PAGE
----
Cross-cultural Studies is an international peer-reviewed journal published by Center for Cross-cultural Studies of National Chengchi University, Taipei, Taiwan, and has been indexed in the THCI (Taiwan Humanities Citation Index). It is published biannually and covers Chinese and English articles. The journal has been devoted to offering inter-disciplinary perspectives on cultural/cross-cultural issues and promoting academic engagements since 2008.
The symposium committee invites proposals for papers and presentations on any aspect of the works of William Shakespeare. We are currently accepting submissions on a wide range of topics, discipline-specific or interdisciplinary, authored by faculty, graduates, and undergraduates. General topics may include, but are not limited to, Shakespeare and early modern culture; Shakespeare's influence on or appropriation by contemporary culture; Shakespeare on film or television; digital Shakespeare; Shakespearean sources or adaptations; aesthetic approaches to Shakespeare's work; the Shakespearean stage; Shakespeare in performance; teaching Shakespeare; Shakespeare in the high school classroom.
Have you taught a terrific literature class recently? Contributions are solicited for Teaching College Literature, a web resource focused on teaching English literature at the college/university level.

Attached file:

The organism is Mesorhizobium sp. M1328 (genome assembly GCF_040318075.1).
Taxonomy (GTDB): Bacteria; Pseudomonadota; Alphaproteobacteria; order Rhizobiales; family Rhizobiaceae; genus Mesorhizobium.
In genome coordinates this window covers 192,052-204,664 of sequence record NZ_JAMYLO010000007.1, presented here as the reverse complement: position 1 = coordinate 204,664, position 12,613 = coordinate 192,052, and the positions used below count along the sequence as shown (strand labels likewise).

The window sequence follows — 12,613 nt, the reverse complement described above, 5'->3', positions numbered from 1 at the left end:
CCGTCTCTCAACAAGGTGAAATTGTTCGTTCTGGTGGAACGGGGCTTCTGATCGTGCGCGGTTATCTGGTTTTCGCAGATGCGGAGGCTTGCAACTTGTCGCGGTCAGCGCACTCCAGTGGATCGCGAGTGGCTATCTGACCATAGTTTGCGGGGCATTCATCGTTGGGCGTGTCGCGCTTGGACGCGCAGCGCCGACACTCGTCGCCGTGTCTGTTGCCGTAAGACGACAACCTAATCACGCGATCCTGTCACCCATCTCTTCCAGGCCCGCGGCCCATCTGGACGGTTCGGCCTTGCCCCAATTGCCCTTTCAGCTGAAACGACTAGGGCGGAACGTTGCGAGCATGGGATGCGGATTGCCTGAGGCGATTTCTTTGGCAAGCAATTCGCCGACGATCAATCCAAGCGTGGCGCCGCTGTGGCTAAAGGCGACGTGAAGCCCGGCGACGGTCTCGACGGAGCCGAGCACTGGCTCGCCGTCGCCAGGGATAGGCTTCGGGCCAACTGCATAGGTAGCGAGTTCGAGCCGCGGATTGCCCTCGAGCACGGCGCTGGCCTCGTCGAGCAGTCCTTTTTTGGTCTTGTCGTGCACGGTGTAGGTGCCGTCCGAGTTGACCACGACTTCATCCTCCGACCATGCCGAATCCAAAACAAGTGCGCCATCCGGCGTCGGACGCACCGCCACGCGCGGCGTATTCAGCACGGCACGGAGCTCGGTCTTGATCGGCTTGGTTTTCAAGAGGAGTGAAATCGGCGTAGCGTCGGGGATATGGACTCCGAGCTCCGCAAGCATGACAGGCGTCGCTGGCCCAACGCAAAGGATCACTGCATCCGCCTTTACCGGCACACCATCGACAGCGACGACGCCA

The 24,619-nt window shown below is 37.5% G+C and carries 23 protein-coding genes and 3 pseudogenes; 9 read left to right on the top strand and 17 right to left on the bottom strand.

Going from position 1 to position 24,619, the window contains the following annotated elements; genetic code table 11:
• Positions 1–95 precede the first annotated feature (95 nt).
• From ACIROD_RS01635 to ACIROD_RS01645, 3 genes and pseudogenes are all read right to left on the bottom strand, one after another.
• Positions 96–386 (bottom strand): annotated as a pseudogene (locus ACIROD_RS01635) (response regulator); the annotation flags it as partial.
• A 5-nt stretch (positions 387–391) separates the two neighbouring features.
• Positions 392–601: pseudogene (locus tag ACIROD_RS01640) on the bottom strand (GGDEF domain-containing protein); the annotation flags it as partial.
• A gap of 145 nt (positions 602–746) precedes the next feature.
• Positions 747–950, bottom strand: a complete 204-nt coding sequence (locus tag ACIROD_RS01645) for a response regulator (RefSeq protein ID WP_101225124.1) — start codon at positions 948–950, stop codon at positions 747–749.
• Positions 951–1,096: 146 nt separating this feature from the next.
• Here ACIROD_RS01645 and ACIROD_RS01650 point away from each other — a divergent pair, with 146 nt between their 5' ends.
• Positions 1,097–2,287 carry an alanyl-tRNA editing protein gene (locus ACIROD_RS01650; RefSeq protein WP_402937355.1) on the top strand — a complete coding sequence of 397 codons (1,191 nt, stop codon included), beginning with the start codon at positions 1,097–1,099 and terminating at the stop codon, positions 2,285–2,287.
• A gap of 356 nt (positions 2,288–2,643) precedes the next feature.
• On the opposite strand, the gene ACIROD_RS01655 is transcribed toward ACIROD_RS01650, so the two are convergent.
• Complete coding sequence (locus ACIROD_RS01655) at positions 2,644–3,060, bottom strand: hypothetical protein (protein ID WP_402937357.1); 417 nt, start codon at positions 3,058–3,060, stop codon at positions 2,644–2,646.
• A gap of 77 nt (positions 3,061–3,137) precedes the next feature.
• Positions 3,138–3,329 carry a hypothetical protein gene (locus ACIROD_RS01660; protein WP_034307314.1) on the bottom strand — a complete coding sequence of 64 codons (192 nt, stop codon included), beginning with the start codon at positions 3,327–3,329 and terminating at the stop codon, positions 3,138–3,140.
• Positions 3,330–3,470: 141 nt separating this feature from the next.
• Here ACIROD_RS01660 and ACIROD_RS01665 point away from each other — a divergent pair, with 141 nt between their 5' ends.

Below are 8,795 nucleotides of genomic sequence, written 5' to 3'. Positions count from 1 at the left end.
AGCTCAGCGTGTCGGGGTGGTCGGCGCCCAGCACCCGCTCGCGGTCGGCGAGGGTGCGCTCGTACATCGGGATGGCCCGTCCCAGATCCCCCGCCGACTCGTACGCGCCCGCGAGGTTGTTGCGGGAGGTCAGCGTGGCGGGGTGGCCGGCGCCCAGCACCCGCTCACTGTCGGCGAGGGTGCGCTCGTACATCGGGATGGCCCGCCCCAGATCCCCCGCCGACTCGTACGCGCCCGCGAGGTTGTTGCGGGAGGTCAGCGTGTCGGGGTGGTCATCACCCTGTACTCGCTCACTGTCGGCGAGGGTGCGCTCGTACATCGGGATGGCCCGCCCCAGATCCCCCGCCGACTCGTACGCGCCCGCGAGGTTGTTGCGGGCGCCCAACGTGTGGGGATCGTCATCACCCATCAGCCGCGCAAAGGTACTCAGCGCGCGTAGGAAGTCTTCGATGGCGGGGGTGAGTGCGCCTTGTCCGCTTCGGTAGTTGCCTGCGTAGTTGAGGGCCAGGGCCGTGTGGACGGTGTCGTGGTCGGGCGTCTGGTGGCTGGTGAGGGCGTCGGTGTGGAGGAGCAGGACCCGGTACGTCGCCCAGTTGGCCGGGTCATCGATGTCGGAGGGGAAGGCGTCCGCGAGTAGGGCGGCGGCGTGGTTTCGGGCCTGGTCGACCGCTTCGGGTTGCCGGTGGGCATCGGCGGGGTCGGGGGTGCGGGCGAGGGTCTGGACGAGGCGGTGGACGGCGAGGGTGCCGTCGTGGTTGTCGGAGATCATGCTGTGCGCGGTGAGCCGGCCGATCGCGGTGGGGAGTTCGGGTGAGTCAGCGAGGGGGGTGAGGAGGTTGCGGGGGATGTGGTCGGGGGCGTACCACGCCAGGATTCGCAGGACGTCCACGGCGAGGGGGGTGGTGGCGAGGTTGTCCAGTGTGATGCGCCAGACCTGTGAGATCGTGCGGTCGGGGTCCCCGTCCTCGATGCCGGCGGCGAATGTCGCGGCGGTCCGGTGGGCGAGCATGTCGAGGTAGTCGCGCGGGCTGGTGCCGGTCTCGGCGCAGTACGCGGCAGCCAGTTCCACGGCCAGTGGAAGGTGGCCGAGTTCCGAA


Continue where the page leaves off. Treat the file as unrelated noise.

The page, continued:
Poem Unlimited: New Perspectives on Poetry and Genre
International Conference, Augsburg, October 1-3, 2015
When Polonius, in the second act of Hamlet, announces the theater company as the "best actors in the world, either for tragedy, comedy, history, pastoral, pastoral-comical, historical-pastoral, tragical-historical, tragical-comical-historical-pastoral, scene individable, or poem unlimited," he points to several problems that have pervaded scholarship on poetry and genre.
We are seeking papers that explore the hermeneutic challenges and opportunities of studying poetry that is unfinished, unauthorized, or in some other way insufficient and not considered worthy of critical attention. We hope to gain insight from works that deprive us as readers of some of the basic elements upon which we often rely when working with a published scholarly edition, thus reconsidering fundamentally how we read poetry, and indeed, literature in general. Topics might include works that are incomplete, have competing versions, or lack a definitive edition; works whose authorship or date is unknown; works that do not fit neatly into a national or linguistic tradition.
The English Graduate Organization (EGO) and the Sigma Tau Delta chapter of Western Illinois University is currently seeking both individual papers and panel proposals from graduate and undergraduate students for our eleventh annual conference in Macomb, IL on October 24– October 25, 2014.
Thinking Verse vol. 5: Call for Papers: Intonation
Co-editors: Natalie Gerber and David Nowell Smith